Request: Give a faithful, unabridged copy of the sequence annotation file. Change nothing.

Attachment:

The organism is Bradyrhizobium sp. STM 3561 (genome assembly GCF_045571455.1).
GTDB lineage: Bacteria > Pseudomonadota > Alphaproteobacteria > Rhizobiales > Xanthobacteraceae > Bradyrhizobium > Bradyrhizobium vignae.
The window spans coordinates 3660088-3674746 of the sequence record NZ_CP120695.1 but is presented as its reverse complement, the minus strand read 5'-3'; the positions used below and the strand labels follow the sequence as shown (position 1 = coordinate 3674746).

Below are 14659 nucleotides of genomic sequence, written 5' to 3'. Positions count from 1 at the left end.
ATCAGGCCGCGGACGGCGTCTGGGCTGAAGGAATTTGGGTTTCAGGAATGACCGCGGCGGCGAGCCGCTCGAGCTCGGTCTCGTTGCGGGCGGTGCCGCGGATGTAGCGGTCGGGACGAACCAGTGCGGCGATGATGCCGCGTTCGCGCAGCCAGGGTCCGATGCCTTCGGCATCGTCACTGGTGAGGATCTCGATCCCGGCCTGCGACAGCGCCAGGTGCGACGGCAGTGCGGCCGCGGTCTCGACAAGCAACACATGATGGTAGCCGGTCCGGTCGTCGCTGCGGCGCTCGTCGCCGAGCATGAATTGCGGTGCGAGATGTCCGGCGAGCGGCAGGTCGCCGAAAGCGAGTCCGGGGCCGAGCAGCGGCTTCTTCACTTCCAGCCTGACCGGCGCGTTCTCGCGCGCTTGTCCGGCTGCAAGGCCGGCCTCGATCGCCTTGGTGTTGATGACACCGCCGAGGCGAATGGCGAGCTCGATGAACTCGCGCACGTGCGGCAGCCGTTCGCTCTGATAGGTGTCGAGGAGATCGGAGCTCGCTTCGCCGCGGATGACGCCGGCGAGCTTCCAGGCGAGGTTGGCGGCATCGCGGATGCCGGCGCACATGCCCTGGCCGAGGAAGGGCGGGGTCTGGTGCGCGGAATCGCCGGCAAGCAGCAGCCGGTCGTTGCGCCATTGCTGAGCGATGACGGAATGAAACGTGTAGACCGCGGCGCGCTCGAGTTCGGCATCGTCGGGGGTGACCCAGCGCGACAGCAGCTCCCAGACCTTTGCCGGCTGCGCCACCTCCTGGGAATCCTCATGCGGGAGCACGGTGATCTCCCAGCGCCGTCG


The organism is Bradyrhizobium sp. STM 3561 (genome assembly GCF_045571455.1).
GTDB lineage: Bacteria > Pseudomonadota > Alphaproteobacteria > Rhizobiales > Xanthobacteraceae > Bradyrhizobium > Bradyrhizobium vignae.
The window spans coordinates 3660088-3674746 of the sequence record NZ_CP120695.1 but is presented as its reverse complement, the minus strand read 5'-3'; the positions used below and the strand labels follow the sequence as shown (position 1 = coordinate 3674746).

Below are 14659 nucleotides of genomic sequence, written 5' to 3'. Positions count from 1 at the left end.
ATCAGGCCGCGGACGGCGTCTGGGCTGAAGGAATTTGGGTTTCAGGAATGACCGCGGCGGCGAGCCGCTCGAGCTCGGTCTCGTTGCGGGCGGTGCCGCGGATGTAGCGGTCGGGACGAACCAGTGCGGCGATGATGCCGCGTTCGCGCAGCCAGGGTCCGATGCCTTCGGCATCGTCACTGGTGAGGATCTCGATCCCGGCCTGCGACAGCGCCAGGTGCGACGGCAGTGCGGCCGCGGTCTCGACAAGCAACACATGATGGTAGCCGGTCCGGTCGTCGCTGCGGCGCTCGTCGCCGAGCATGAATTGCGGTGCGAGATGTCCGGCGAGCGGCAGGTCGCCGAAAGCGAGTCCGGGGCCGAGCAGCGGCTTCTTCACTTCCAGCCTGACCGGCGCGTTCTCGCGCGCTTGTCCGGCTGCAAGGCCGGCCTCGATCGCCTTGGTGTTGATGACACCGCCGAGGCGAATGGCGAGCTCGATGAACTCGCGCACGTGCGGCAGCCGTTCGCTCTGATAGGTGTCGAGGAGATCGGAGCTCGCTTCGCCGCGGATGACGCCGGCGAGCTTCCAGGCGAGGTTGGCGGCATCGCGGATGCCGGCGCACATGCCCTGGCCGAGGAAGGGCGGGGTCTGGTGCGCGGAATCGCCGGCAAGCAGCAGCCGGTCGTTGCGCCATTGCTGAGCGATGACGGAATGAAACGTGTAGACCGCGGCGCGCTCGAGTTCGGCATCGTCGGGGGTGACCCAGCGCGACAGCAGCTCCCAGACCTTTGCCGGCTGCGCCACCTCCTGGGAATCCTCATGCGGGAGCACGGTGATCTCCCAGCGCCGTCG